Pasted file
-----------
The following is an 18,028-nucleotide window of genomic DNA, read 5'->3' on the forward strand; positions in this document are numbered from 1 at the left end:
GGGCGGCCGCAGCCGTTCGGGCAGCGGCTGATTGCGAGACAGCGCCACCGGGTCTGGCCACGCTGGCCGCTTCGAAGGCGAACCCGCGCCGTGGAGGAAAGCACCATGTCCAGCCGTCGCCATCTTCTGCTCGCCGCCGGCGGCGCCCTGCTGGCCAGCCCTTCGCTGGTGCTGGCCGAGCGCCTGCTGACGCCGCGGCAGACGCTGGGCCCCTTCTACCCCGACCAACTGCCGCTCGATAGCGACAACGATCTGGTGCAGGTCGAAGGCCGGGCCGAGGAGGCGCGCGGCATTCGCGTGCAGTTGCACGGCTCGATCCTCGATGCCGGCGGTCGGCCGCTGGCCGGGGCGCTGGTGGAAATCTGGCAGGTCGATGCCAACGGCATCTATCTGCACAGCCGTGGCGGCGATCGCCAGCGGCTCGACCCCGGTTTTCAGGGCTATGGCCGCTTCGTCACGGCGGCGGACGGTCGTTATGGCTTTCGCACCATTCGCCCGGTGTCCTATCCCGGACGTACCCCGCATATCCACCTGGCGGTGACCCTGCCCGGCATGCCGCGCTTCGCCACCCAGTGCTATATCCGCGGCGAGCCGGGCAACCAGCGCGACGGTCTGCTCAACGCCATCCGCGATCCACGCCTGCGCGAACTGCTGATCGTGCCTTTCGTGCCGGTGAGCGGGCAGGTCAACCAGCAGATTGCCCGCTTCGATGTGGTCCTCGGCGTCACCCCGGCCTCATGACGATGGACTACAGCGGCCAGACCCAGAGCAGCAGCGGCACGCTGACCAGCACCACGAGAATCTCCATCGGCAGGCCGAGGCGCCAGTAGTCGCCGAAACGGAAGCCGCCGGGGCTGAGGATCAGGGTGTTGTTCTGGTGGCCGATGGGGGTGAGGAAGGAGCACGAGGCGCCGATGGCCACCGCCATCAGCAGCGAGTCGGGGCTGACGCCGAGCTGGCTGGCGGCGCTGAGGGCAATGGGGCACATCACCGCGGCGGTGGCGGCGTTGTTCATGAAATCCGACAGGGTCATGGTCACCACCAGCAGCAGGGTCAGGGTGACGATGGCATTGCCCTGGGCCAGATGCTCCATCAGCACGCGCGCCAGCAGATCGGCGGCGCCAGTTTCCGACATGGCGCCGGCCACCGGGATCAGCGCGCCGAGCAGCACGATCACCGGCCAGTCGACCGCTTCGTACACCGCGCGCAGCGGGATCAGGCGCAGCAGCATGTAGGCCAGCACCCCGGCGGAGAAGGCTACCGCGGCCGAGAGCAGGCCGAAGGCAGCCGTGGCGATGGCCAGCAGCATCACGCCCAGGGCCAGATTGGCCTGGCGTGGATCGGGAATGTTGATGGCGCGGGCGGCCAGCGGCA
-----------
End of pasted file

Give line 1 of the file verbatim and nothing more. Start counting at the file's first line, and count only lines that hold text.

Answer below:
The following is an 18,028-nucleotide window of genomic DNA, read 5'->3' on the forward strand; positions in this document are numbered from 1 at the left end: